Stocks Take a Wild Ride on “Fed Day”

Instead of an interest rate pivot, the Federal Reserve just handed us a stock market divot.

At the conclusion of its two-day meeting Wednesday, the Federal Reserve’s policy-making arm, the Federal Open Market Committee (FOMC), announced that it was hiking interest rates by 75 basis points (bps), to an upper bound range of 3.5%. It was the central bank’s third consecutive hike of 0.75%.

Wall Street had expected a hike of that magnitude, but Fed Chair Jerome Powell and his cohorts made it clear that they won’t blink in the fight against inflation and their stance would remain tough, despite the resultant economic pain.

Accordingly, the major U.S. stock market indices closed lower Wednesday as follows: the Dow Jones Industrial Average -1.70%; the S&P 500 -1.71%; the tech-heavy NASDAQ -1.79%; and the small-cap Russell 2000 -1.42%. Trading was volatile, with stocks sharply swinging between negative and positive territory during Powell’s late afternoon remarks.

As is usually the case, Powell showed an unfortunate propensity for talking down the markets. As the Fed tries to play catch-up with inflation, it seems to have painted itself into a corner. It wants to get tough with inflation, but it doesn’t want to kill the economy and spook the markets. But on Wednesday, investors were indeed spooked.

The FOMC pointed to the front-loading of additional rate hikes, with the median policy maker seeing increases of 125 bps through the end of the year, for a goal of 4.6%. The following chart shows the target rate path since 1974:

The FOMC downgraded its projections for U.S. gross domestic product (GDP) growth, currently predicting paltry GDP growth of 0.2% this year, sharply down from its June estimate of 1.7% for 2022. Next year’s projection is seen rebounding to a still measly 1.2%.

Also weighing on stocks were mounting fears over the Russia-Ukraine war. Responding to recent setbacks suffered by his military machine on the battlefield, Russian President Vladimir Putin announced Wednesday that he was mobilizing 300,000 reservists for the fight. Putin also threatened the use of nuclear weapons and assured the world that he was not bluffing.

But it was rate-hiking Powell, not saber-rattling Putin, who captivated investors Wednesday. At his press conference following the FOMC’s announcement, Powell said:

“My main message has not changed at all since Jackson Hole…No one knows if this process will lead to a recession or how significant this recession will be. It depends on how quickly price pressures come down…Failure to restore price stability would mean greater pain.”

To be sure, Powell punctuated his hawkish comments with a few positives. He noted that commodity prices probably have peaked, adding: “Monetary policy does work with variable lags. At some point, it will become appropriate to slow the pace of rate hikes to assess how the economy reacts.” But for the most part, Powell did not equivocate and he delivered a firmly hawkish message.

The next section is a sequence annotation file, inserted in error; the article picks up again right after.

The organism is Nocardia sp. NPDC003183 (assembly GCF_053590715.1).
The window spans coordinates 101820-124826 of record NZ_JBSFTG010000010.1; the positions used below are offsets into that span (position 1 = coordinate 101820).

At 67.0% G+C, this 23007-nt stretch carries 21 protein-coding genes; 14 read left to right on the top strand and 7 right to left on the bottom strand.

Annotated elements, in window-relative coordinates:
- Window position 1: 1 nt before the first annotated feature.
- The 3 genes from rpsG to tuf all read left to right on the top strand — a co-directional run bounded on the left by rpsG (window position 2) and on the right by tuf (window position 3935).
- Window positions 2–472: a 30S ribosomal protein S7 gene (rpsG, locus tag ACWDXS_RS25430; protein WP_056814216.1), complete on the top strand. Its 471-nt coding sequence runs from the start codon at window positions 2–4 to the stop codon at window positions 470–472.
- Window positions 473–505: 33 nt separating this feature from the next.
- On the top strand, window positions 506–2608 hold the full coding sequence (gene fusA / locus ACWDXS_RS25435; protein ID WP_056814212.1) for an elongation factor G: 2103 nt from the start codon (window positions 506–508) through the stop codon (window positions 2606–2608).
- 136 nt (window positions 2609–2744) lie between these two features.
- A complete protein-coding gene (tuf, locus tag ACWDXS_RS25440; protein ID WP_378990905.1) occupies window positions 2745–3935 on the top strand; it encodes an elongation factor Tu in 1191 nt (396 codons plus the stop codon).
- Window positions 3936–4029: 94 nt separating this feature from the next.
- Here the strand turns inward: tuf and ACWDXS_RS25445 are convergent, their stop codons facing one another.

The 10-year minus 2-year U.S. Treasury yield curve remains inverted, as bond investors anticipate that the Fed’s aggressively tight monetary policy will push the U.S. economy into a recession. Powell implicitly said that we’re more likely now to face a recession than a soft landing.

The U.S. jobs market is robust, which in turn is adding upward pressure on wages. Powell can’t cool the economy without causing job losses, and predictably, on Wednesday the Fed’s rate hike got immediate political blowback from lawmakers on Capitol Hill who accused Powell of going too far.

Another dilemma is that, as Powell himself acknowledged, supply chain shocks caused by the pandemic and Russia-Ukraine war are major causes of inflation. The Fed’s monetary policy is powerless to address those variables, which means the Fed’s hawkishness could be causing gratuitous damage to an already vulnerable economy.

As I listened to the well-paid “uber-hawk” analysts pontificate Wednesday on CNBC about the need for Powell to emulate former Fed Chair Paul Volcker, this quote from President Harry Truman popped into my head: “It’s a recession when your neighbor loses his job; it’s a depression when you lose yours.”

The dominant story for the rest of the year will remain the Federal Reserve, which meets again in November and December. Yields are likely to continue to edge higher until a couple months previous to any pause in the boosting of rates, which could occur around the start of 2023. But for now, as the Fed demonstrated today, the hoped-for dovish “pivot” is dead.

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John Persinos is the editorial director of Investing Daily.

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